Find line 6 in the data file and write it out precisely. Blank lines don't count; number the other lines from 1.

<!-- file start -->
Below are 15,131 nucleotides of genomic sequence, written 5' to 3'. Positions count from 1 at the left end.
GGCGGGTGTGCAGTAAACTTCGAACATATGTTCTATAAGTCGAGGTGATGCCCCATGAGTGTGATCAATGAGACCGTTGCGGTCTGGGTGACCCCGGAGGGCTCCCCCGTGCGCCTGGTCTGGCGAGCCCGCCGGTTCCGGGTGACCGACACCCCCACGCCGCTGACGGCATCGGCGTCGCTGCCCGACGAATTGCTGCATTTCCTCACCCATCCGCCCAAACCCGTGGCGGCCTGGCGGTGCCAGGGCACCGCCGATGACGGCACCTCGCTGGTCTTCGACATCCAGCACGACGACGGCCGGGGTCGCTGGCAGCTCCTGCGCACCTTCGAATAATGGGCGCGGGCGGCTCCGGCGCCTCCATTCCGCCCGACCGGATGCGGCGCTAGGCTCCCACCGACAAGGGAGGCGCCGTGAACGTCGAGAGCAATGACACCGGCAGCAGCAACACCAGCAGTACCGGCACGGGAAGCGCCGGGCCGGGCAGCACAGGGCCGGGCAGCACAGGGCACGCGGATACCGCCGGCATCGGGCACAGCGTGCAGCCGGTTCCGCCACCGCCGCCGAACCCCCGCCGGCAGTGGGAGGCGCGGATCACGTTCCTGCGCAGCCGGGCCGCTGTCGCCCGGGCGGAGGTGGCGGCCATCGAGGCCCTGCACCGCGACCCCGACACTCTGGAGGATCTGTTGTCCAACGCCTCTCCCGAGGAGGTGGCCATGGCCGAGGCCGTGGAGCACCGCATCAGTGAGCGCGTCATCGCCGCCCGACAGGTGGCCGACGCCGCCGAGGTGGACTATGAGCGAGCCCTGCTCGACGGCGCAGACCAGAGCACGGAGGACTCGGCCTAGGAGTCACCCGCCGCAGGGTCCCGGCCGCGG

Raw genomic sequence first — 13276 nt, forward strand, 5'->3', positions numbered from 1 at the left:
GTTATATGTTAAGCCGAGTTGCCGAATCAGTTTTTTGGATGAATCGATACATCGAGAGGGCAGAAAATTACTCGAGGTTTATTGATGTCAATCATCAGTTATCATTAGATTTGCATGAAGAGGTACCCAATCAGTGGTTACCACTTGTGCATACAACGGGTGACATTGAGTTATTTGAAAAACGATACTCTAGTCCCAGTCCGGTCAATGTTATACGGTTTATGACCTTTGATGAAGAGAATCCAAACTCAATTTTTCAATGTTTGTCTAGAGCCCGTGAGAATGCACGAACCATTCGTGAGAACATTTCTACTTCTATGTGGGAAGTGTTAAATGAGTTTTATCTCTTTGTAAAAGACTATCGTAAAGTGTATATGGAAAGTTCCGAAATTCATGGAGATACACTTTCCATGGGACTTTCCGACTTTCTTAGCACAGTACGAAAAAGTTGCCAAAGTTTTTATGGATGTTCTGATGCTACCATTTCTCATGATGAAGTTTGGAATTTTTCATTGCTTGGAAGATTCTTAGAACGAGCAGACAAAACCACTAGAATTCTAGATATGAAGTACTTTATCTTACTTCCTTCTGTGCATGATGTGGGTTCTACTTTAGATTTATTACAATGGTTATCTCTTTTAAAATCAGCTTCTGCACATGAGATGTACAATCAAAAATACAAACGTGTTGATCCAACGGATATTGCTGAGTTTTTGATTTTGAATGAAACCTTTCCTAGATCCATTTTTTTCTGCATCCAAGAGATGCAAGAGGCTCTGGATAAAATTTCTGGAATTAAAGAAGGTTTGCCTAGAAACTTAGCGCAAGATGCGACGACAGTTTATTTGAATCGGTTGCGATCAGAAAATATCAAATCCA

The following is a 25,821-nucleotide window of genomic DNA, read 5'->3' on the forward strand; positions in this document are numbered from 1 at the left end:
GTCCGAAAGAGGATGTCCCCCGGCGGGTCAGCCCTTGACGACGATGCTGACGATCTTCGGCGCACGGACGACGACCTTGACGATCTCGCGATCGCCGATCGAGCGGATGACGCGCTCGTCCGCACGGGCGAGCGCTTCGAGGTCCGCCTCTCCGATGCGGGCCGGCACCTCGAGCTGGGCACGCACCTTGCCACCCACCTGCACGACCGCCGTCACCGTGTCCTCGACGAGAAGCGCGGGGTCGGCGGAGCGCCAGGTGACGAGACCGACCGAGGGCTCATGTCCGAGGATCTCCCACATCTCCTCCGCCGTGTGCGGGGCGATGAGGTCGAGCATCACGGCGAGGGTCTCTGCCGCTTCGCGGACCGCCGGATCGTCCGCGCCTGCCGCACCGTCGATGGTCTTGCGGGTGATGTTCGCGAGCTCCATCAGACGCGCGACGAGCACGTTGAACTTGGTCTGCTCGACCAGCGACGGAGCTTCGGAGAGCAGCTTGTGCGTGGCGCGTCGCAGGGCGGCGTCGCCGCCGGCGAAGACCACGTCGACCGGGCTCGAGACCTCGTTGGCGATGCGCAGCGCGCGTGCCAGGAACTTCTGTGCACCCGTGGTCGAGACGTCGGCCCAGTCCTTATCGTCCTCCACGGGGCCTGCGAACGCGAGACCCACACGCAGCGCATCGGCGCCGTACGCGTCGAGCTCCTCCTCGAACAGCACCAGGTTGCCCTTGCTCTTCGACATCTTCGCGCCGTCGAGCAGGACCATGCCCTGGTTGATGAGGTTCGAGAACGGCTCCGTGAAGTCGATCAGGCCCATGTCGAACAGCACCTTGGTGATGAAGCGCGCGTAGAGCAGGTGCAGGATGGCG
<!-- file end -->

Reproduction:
GTCCGAAAGAGGATGTCCCCCGGCGGGTCAGCCCTTGACGACGATGCTGACGATCTTCGGCGCACGGACGACGACCTTGACGATCTCGCGATCGCCGATCGAGCGGATGACGCGCTCGTCCGCACGGGCGAGCGCTTCGAGGTCCGCCTCTCCGATGCGGGCCGGCACCTCGAGCTGGGCACGCACCTTGCCACCCACCTGCACGACCGCCGTCACCGTGTCCTCGACGAGAAGCGCGGGGTCGGCGGAGCGCCAGGTGACGAGACCGACCGAGGGCTCATGTCCGAGGATCTCCCACATCTCCTCCGCCGTGTGCGGGGCGATGAGGTCGAGCATCACGGCGAGGGTCTCTGCCGCTTCGCGGACCGCCGGATCGTCCGCGCCTGCCGCACCGTCGATGGTCTTGCGGGTGATGTTCGCGAGCTCCATCAGACGCGCGACGAGCACGTTGAACTTGGTCTGCTCGACCAGCGACGGAGCTTCGGAGAGCAGCTTGTGCGTGGCGCGTCGCAGGGCGGCGTCGCCGCCGGCGAAGACCACGTCGACCGGGCTCGAGACCTCGTTGGCGATGCGCAGCGCGCGTGCCAGGAACTTCTGTGCACCCGTGGTCGAGACGTCGGCCCAGTCCTTATCGTCCTCCACGGGGCCTGCGAACGCGAGACCCACACGCAGCGCATCGGCGCCGTACGCGTCGAGCTCCTCCTCGAACAGCACCAGGTTGCCCTTGCTCTTCGACATCTTCGCGCCGTCGAGCAGGACCATGCCCTGGTTGATGAGGTTCGAGAACGGCTCCGTGAAGTCGATCAGGCCCATGTCGAACAGCACCTTGGTGATGAAGCGCGCGTAGAGCAGGTGCAGGATGGCG